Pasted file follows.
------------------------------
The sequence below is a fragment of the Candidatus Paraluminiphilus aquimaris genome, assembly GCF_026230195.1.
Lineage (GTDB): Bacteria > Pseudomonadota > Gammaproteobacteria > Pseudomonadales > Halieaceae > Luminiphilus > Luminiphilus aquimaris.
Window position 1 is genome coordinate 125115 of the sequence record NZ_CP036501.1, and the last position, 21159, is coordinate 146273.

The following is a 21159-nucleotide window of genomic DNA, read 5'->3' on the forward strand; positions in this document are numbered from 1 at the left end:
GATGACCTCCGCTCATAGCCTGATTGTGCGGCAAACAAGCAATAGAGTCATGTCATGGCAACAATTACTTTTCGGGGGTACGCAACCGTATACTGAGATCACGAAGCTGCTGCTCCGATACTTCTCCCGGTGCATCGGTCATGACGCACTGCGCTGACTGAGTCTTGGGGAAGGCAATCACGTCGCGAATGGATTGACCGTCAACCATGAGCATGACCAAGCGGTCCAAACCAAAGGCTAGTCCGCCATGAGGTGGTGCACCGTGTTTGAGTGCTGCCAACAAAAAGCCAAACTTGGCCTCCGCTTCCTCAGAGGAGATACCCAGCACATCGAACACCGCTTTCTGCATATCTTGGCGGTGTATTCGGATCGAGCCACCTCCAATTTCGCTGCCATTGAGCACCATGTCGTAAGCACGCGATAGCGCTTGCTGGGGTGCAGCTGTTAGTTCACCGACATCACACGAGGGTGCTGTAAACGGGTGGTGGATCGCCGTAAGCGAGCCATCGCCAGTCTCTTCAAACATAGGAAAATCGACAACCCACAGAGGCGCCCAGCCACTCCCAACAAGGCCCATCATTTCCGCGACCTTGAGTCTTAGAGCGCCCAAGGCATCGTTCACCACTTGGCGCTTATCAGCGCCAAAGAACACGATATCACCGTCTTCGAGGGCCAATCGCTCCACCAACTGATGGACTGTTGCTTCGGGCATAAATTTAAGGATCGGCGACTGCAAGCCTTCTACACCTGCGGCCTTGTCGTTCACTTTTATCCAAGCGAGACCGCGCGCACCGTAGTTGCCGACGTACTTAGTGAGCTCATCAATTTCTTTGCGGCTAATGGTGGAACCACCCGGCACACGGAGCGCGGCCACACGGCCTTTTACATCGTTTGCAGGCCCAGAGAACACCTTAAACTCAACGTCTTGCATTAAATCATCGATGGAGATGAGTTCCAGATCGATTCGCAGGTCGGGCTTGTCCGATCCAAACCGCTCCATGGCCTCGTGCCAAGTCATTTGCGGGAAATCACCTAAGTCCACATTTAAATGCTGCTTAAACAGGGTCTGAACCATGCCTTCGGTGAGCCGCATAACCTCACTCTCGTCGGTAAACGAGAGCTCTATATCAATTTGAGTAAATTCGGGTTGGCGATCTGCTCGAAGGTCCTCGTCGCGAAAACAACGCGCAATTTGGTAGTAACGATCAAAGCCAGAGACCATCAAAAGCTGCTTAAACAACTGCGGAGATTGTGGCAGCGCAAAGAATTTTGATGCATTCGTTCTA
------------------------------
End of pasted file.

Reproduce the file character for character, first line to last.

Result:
The sequence below is a fragment of the Candidatus Paraluminiphilus aquimaris genome, assembly GCF_026230195.1.
Lineage (GTDB): Bacteria > Pseudomonadota > Gammaproteobacteria > Pseudomonadales > Halieaceae > Luminiphilus > Luminiphilus aquimaris.
Window position 1 is genome coordinate 125115 of the sequence record NZ_CP036501.1, and the last position, 21159, is coordinate 146273.

The following is a 21159-nucleotide window of genomic DNA, read 5'->3' on the forward strand; positions in this document are numbered from 1 at the left end:
GATGACCTCCGCTCATAGCCTGATTGTGCGGCAAACAAGCAATAGAGTCATGTCATGGCAACAATTACTTTTCGGGGGTACGCAACCGTATACTGAGATCACGAAGCTGCTGCTCCGATACTTCTCCCGGTGCATCGGTCATGACGCACTGCGCTGACTGAGTCTTGGGGAAGGCAATCACGTCGCGAATGGATTGACCGTCAACCATGAGCATGACCAAGCGGTCCAAACCAAAGGCTAGTCCGCCATGAGGTGGTGCACCGTGTTTGAGTGCTGCCAACAAAAAGCCAAACTTGGCCTCCGCTTCCTCAGAGGAGATACCCAGCACATCGAACACCGCTTTCTGCATATCTTGGCGGTGTATTCGGATCGAGCCACCTCCAATTTCGCTGCCATTGAGCACCATGTCGTAAGCACGCGATAGCGCTTGCTGGGGTGCAGCTGTTAGTTCACCGACATCACACGAGGGTGCTGTAAACGGGTGGTGGATCGCCGTAAGCGAGCCATCGCCAGTCTCTTCAAACATAGGAAAATCGACAACCCACAGAGGCGCCCAGCCACTCCCAACAAGGCCCATCATTTCCGCGACCTTGAGTCTTAGAGCGCCCAAGGCATCGTTCACCACTTGGCGCTTATCAGCGCCAAAGAACACGATATCACCGTCTTCGAGGGCCAATCGCTCCACCAACTGATGGACTGTTGCTTCGGGCATAAATTTAAGGATCGGCGACTGCAAGCCTTCTACACCTGCGGCCTTGTCGTTCACTTTTATCCAAGCGAGACCGCGCGCACCGTAGTTGCCGACGTACTTAGTGAGCTCATCAATTTCTTTGCGGCTAATGGTGGAACCACCCGGCACACGGAGCGCGGCCACACGGCCTTTTACATCGTTTGCAGGCCCAGAGAACACCTTAAACTCAACGTCTTGCATTAAATCATCGATGGAGATGAGTTCCAGATCGATTCGCAGGTCGGGCTTGTCCGATCCAAACCGCTCCATGGCCTCGTGCCAAGTCATTTGCGGGAAATCACCTAAGTCCACATTTAAATGCTGCTTAAACAGGGTCTGAACCATGCCTTCGGTGAGCCGCATAACCTCACTCTCGTCGGTAAACGAGAGCTCTATATCAATTTGAGTAAATTCGGGTTGGCGATCTGCTCGAAGGTCCTCGTCGCGAAAACAACGCGCAATTTGGTAGTAACGATCAAAGCCAGAGACCATCAAAAGCTGCTTAAACAACTGCGGAGATTGTGGCAGCGCAAAGAATTTTGATGCATTCGTTCTA